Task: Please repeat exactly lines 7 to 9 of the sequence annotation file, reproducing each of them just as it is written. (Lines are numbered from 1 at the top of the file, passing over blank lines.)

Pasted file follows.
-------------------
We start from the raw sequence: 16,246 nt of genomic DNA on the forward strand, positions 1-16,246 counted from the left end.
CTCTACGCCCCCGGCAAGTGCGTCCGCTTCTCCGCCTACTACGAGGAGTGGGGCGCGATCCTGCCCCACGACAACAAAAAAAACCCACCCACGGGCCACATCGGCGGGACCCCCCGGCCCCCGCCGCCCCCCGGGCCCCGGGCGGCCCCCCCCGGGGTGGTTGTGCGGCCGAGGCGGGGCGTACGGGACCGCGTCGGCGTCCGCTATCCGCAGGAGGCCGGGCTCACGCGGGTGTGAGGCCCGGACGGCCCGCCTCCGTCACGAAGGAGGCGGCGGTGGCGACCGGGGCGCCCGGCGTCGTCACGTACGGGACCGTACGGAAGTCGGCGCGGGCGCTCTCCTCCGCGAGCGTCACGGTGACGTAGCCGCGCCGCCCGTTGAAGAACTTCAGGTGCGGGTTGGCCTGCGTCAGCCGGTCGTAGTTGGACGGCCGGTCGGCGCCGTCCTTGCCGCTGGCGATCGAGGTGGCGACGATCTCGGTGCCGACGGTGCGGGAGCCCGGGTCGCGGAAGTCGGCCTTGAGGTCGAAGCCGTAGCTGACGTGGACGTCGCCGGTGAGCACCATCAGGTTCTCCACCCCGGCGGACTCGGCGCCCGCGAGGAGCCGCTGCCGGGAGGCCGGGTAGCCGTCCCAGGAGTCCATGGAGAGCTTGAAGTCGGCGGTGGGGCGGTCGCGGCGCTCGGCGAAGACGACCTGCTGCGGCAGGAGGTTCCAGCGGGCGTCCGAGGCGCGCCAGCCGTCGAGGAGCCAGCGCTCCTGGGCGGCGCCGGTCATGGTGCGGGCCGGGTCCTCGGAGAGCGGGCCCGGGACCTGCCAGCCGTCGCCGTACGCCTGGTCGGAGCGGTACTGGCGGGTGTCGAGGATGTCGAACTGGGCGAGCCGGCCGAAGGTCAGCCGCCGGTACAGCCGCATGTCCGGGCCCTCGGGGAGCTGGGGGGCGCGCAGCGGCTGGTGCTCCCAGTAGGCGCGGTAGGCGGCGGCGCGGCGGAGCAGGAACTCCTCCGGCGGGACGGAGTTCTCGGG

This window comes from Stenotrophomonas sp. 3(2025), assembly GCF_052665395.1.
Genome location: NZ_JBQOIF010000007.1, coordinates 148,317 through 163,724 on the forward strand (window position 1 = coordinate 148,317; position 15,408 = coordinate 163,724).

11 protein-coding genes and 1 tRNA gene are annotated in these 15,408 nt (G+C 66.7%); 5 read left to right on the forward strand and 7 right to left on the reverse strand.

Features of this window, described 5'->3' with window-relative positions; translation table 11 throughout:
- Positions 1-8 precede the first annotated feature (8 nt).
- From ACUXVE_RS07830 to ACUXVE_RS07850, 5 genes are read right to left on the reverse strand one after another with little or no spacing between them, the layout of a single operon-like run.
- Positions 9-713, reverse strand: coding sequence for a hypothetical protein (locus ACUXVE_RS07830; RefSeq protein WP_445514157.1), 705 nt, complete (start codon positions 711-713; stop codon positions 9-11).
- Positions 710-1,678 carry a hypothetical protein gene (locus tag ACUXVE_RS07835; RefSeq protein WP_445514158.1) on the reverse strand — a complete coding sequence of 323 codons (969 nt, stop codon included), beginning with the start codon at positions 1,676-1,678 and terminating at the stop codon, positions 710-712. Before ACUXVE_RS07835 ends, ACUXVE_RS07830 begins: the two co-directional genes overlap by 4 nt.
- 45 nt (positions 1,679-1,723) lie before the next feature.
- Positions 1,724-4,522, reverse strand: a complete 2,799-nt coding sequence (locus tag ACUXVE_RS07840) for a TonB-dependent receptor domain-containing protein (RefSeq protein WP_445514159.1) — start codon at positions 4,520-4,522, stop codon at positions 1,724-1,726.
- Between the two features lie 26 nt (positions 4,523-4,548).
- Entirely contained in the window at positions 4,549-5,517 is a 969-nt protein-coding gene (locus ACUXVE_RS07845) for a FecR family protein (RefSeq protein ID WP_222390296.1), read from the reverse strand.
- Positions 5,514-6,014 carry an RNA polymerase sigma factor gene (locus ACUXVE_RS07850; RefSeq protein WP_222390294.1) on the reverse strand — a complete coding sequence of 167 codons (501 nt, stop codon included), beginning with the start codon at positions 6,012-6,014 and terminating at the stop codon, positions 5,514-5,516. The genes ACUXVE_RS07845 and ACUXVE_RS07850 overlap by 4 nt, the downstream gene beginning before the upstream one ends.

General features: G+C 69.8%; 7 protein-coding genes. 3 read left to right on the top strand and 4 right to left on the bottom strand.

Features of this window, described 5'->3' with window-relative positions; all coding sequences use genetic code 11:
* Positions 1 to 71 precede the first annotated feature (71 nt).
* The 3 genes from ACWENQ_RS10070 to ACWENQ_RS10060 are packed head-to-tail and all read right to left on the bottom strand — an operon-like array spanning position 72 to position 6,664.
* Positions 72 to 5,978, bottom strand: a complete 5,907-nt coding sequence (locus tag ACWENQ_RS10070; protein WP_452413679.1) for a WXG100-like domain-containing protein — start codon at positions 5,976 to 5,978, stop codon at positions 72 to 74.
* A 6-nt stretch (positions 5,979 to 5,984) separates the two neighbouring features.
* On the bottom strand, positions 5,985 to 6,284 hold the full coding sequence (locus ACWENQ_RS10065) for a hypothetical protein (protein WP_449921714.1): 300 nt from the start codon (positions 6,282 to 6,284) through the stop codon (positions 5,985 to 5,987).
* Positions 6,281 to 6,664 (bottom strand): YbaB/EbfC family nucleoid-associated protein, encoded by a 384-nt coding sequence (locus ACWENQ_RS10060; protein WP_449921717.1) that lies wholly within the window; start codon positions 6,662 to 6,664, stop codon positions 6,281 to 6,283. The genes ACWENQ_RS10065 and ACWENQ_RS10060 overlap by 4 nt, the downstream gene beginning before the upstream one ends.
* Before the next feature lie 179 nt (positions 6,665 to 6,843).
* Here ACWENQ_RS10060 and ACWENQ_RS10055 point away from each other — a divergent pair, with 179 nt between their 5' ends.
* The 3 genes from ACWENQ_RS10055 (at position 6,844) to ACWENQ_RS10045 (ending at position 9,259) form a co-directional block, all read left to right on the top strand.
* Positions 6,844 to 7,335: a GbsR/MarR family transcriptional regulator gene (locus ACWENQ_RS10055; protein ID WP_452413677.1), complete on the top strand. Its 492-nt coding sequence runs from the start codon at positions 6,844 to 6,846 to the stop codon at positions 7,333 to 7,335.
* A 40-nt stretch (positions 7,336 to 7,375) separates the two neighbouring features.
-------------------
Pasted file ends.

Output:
- Positions 1-8 precede the first annotated feature (8 nt).
- From ACUXVE_RS07830 to ACUXVE_RS07850, 5 genes are read right to left on the reverse strand one after another with little or no spacing between them, the layout of a single operon-like run.
- Positions 9-713, reverse strand: coding sequence for a hypothetical protein (locus ACUXVE_RS07830; RefSeq protein WP_445514157.1), 705 nt, complete (start codon positions 711-713; stop codon positions 9-11).